The Modernist’s Tree

The Modernist’s Tree

By Ron Henderson
America’s first patented shade tree is as high design as a plant can be.

Anyone who has toured America’s midcentury modern sights will recognize the honey locust tree (Gleditsia triacanthos) at once. It can be seen around the Illinois Institute of Technology in Chicago, outside the Miller House in Columbus, Indiana, and even in the heart of Manhattan at Paley Park. 

The honey locust’s native range extends from western Appalachia to the Great Plains, with the highest concentration on the limestone soils and stream banks of southern Indiana and southern Illinois. It was here, in the Midwest, that the honey locust first caught the attention of the burgeoning modern design movement. 

The fruit of the tree is the long, twisted seed pod, which forms in late summer and turns from green to reddish brown as it matures. The pods emit a sweet aroma when they ripen and are sometimes eaten by livestock and wildlife.

In his 1939 book, Siftings, Prairie School landscape architect Jens Jensen wrote, "There is a certain refinement about this tree, and in its golden-yellow autumn color it gives a soft light to the landscape." Jensen further described the honey locust’s common situation along the edges of forests: "Down in central Illinois the honey locust is at home, and in some sections is known as ‘The Farmer Wife’s Tree.’ This name has been given to it because of the fact that . . . it was the farmer’s wife who went into the wooded areas along the prairie rivers for locust saplings." It was beside such a country fencerow that Alfred Caldwell, who had worked with Jensen, planted some of his first honey locusts at his Wisconsin farm in the early 1940s.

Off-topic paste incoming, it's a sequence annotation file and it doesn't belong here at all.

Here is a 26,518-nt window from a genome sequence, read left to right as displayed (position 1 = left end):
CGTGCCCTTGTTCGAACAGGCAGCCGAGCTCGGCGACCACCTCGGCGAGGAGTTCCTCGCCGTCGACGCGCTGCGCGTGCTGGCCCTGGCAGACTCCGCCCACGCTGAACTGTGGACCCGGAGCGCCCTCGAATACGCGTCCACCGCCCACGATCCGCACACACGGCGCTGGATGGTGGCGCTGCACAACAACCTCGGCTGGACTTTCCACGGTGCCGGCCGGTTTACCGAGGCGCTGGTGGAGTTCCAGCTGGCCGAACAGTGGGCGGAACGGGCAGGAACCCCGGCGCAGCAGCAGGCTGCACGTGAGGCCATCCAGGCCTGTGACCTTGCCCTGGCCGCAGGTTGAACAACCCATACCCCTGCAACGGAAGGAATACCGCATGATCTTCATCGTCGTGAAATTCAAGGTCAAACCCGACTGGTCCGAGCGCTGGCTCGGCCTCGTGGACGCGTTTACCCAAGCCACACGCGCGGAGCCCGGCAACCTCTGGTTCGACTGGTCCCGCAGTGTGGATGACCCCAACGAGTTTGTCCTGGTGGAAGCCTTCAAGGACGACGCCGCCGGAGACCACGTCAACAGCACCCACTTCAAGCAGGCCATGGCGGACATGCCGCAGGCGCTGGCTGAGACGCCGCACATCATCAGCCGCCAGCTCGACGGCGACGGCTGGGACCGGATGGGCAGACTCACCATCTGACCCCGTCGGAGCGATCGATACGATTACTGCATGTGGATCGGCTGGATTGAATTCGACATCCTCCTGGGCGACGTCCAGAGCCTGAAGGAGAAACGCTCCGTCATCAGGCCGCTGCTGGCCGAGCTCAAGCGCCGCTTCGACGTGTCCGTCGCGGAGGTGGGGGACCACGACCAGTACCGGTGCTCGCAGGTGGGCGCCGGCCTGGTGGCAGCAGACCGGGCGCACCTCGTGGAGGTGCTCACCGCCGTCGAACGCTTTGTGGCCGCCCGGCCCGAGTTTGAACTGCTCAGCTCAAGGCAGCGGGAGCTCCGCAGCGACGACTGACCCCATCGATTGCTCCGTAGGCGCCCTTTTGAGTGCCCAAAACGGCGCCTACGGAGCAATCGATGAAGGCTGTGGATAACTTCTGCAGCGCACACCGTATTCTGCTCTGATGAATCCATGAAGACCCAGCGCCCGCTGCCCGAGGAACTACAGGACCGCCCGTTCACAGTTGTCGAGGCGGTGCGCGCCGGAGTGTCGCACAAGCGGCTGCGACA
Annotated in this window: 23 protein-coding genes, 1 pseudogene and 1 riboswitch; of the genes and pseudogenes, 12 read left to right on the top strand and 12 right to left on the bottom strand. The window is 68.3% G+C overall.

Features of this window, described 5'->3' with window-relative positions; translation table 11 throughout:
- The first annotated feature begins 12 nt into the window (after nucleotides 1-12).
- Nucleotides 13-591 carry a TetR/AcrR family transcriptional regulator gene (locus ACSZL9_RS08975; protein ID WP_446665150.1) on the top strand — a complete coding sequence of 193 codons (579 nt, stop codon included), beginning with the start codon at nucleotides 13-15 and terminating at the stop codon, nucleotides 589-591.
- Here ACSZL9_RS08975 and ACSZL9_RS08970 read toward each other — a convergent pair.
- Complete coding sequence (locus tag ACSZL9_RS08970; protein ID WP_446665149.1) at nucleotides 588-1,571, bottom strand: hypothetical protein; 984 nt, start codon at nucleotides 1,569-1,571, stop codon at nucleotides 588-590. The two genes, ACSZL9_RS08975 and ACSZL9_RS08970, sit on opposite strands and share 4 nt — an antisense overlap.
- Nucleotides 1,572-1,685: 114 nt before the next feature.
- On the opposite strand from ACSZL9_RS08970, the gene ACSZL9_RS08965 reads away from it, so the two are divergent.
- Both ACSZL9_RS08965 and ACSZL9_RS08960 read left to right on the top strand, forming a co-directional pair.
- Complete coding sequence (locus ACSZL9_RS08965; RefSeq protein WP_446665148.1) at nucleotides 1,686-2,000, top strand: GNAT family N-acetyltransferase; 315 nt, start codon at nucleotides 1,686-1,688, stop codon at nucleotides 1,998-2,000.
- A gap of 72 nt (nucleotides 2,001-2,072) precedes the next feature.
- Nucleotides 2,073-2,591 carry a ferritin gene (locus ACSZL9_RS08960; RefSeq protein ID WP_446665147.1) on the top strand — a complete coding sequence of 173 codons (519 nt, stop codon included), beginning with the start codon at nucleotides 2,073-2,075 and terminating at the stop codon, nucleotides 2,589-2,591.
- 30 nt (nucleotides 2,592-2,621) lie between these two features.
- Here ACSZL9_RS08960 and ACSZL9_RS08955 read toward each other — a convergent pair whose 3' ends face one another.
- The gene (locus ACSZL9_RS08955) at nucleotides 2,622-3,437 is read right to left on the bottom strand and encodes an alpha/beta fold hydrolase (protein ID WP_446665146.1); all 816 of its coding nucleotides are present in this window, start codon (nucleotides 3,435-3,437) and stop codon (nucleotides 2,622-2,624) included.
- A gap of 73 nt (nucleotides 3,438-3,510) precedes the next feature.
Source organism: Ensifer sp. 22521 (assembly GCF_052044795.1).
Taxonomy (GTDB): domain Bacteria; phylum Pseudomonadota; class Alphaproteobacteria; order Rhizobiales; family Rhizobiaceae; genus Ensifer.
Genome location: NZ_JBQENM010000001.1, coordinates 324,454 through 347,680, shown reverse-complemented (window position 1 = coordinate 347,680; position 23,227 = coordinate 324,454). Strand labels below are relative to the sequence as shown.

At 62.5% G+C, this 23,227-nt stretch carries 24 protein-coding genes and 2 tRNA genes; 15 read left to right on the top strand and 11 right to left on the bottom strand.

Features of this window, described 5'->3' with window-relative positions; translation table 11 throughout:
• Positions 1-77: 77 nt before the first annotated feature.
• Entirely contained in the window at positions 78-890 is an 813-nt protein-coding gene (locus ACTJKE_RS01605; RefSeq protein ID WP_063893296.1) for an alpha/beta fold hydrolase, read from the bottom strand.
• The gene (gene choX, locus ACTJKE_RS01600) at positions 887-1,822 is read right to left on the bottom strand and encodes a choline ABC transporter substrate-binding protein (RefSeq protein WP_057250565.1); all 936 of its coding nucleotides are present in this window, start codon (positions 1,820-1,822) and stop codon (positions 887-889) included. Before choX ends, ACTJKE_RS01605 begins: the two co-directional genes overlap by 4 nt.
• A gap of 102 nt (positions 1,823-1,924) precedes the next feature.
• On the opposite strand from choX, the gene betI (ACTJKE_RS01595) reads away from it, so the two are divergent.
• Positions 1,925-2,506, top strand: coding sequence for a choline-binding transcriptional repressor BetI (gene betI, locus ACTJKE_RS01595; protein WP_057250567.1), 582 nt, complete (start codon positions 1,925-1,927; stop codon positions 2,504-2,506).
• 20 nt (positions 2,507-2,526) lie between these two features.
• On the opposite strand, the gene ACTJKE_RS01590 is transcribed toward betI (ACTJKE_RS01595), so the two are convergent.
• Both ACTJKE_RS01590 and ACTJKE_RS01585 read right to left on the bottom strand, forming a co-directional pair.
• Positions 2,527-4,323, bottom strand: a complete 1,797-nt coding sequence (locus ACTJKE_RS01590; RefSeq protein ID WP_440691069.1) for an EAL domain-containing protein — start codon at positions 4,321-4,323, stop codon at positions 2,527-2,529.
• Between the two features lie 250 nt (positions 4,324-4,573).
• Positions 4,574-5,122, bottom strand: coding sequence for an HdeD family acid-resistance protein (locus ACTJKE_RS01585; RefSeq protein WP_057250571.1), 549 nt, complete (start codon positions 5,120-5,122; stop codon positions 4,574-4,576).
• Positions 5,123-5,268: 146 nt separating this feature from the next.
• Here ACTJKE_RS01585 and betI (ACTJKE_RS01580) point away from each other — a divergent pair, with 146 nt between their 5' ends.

The honey locust is a deciduous tree, with a mix of pinnately and bipinnately compound leaves that turn bright yellow before they fall in autumn. 

Caldwell became a proponent of the species and later shared it with Mies van der Rohe when he collaborated with the modern master to create "a campus in a park" at the Illinois Institute of Technology. Caldwell’s planting scheme for S.R. Crown Hall is defined by irregularly spaced honey locusts underplanted with hawthorn masses. Caldwell may have purposely selected the most gnarly specimens at the nursery so that their form would stand in sharp contrast to the gridded orthogonality of the campus plan and buildings. 

Around the same time, another important development was occurring with the honey locust. In 1949, a thornless, seedless variety of the species was patented by the Siebenthaler Company in Dayton, Ohio. Gleditsia triacanthos inermis, as it is known, was the first patented shade tree in North America, and at the peak of its popularity, 75,000 were sold each year. 

Dan Kiley famously planted two rows of honey locusts at the Miller House in Columbus, Indiana. The arbor flanks the western side of the Eero Saarinen–designed home, echoing
its geometric lines.

It was the new variety of honey locust that the influential landscape architect Dan Kiley, who designed more than 1,000 projects worldwide, selected for some of his best-known work, including Eero Saarinen’s Miller House in Columbus, Indiana. In contrast with Caldwell’s irregularly spaced groves, Kiley chose to array the tree in an orderly allée of two equally spaced rows. 

By the mid-1960s, the honey locust had become commonplace. However, one last project from this period, far from its Midwest seedbed, made perfect use of the tree’s sinuous trunk, picturesque branching structure, and bright fall foliage. At Paley Park, amid the bustle of midtown Manhattan, Zion & Breen Associates designed a soothing oasis with tables and chairs, where pedestrians can mingle beneath a finely textured canopy of honey locusts. How wonderful, Caldwell had earlier mused, to see the world filtered through its leaves, "a kind of mysterious continuum of light and shadow."  

The honey locust tree became prevalent in Midwest horticulture after the demise of the American elm tree due to Dutch elm disease in the early 20th century. Loved by landscape architects Alfred Caldwell and Dan Kiley for its slender trunk and thorny branches, the tree is a natural foil to some of the most highly regarded buildings of the era, including S.R. Crown Hall at the Illinois Institute of Technology.


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